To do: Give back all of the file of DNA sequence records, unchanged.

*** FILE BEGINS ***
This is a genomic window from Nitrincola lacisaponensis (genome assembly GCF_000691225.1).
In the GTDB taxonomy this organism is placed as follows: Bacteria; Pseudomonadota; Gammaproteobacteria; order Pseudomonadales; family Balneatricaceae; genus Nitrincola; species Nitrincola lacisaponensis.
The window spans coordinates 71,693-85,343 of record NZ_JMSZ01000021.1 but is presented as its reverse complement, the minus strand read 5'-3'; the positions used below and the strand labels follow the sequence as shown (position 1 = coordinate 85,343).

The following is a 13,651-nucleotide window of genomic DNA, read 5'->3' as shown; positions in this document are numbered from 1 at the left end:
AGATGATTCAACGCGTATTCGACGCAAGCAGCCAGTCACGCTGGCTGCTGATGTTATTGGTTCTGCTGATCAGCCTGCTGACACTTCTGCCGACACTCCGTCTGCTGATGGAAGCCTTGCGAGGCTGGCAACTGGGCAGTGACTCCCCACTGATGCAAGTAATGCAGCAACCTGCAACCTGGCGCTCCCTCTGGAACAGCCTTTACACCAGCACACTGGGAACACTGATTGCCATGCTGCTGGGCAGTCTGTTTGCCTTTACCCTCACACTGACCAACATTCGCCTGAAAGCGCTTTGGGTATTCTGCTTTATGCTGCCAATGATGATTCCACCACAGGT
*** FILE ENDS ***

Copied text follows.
This is a genomic window from Nitrincola lacisaponensis (genome assembly GCF_000691225.1).
In the GTDB taxonomy this organism is placed as follows: Bacteria; Pseudomonadota; Gammaproteobacteria; order Pseudomonadales; family Balneatricaceae; genus Nitrincola; species Nitrincola lacisaponensis.
The window spans coordinates 71,693-85,343 of record NZ_JMSZ01000021.1 but is presented as its reverse complement, the minus strand read 5'-3'; the positions used below and the strand labels follow the sequence as shown (position 1 = coordinate 85,343).

The following is a 13,651-nucleotide window of genomic DNA, read 5'->3' as shown; positions in this document are numbered from 1 at the left end:
AGATGATTCAACGCGTATTCGACGCAAGCAGCCAGTCACGCTGGCTGCTGATGTTATTGGTTCTGCTGATCAGCCTGCTGACACTTCTGCCGACACTCCGTCTGCTGATGGAAGCCTTGCGAGGCTGGCAACTGGGCAGTGACTCCCCACTGATGCAAGTAATGCAGCAACCTGCAACCTGGCGCTCCCTCTGGAACAGCCTTTACACCAGCACACTGGGAACACTGATTGCCATGCTGCTGGGCAGTCTGTTTGCCTTTACCCTCACACTGACCAACATTCGCCTGAAAGCGCTTTGGGTATTCTGCTTTATGCTGCCAATGATGATTCCACCACAGGT